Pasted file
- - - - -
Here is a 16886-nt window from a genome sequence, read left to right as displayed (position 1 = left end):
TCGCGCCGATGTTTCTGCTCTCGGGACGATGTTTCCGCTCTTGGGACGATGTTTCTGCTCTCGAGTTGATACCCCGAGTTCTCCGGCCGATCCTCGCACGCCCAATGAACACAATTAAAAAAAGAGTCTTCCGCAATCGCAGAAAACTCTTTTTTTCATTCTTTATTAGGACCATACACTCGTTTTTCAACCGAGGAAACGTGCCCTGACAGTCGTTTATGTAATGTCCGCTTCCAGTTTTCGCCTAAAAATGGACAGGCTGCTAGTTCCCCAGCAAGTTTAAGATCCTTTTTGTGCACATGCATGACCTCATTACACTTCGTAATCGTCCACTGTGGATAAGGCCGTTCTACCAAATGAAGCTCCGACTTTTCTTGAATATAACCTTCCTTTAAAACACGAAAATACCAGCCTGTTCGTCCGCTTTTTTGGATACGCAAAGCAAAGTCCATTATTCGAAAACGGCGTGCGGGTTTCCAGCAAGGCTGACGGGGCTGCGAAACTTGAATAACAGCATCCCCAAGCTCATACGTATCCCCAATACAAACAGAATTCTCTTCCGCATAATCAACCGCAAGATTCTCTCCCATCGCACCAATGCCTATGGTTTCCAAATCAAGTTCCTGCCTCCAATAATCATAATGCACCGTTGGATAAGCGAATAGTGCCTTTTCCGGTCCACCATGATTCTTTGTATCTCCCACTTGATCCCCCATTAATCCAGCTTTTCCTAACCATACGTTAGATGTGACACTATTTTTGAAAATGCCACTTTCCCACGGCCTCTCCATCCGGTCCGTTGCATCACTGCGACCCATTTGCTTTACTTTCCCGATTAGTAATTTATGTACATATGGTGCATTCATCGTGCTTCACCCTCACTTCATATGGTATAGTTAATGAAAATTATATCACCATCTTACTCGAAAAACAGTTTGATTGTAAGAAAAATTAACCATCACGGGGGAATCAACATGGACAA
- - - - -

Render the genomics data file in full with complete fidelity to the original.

Here is a 16886-nt window from a genome sequence, read left to right as displayed (position 1 = left end):
TCGCGCCGATGTTTCTGCTCTCGGGACGATGTTTCCGCTCTTGGGACGATGTTTCTGCTCTCGAGTTGATACCCCGAGTTCTCCGGCCGATCCTCGCACGCCCAATGAACACAATTAAAAAAAGAGTCTTCCGCAATCGCAGAAAACTCTTTTTTTCATTCTTTATTAGGACCATACACTCGTTTTTCAACCGAGGAAACGTGCCCTGACAGTCGTTTATGTAATGTCCGCTTCCAGTTTTCGCCTAAAAATGGACAGGCTGCTAGTTCCCCAGCAAGTTTAAGATCCTTTTTGTGCACATGCATGACCTCATTACACTTCGTAATCGTCCACTGTGGATAAGGCCGTTCTACCAAATGAAGCTCCGACTTTTCTTGAATATAACCTTCCTTTAAAACACGAAAATACCAGCCTGTTCGTCCGCTTTTTTGGATACGCAAAGCAAAGTCCATTATTCGAAAACGGCGTGCGGGTTTCCAGCAAGGCTGACGGGGCTGCGAAACTTGAATAACAGCATCCCCAAGCTCATACGTATCCCCAATACAAACAGAATTCTCTTCCGCATAATCAACCGCAAGATTCTCTCCCATCGCACCAATGCCTATGGTTTCCAAATCAAGTTCCTGCCTCCAATAATCATAATGCACCGTTGGATAAGCGAATAGTGCCTTTTCCGGTCCACCATGATTCTTTGTATCTCCCACTTGATCCCCCATTAATCCAGCTTTTCCTAACCATACGTTAGATGTGACACTATTTTTGAAAATGCCACTTTCCCACGGCCTCTCCATCCGGTCCGTTGCATCACTGCGACCCATTTGCTTTACTTTCCCGATTAGTAATTTATGTACATATGGTGCATTCATCGTGCTTCACCCTCACTTCATATGGTATAGTTAATGAAAATTATATCACCATCTTACTCGAAAAACAGTTTGATTGTAAGAAAAATTAACCATCACGGGGGAATCAACATGGACAA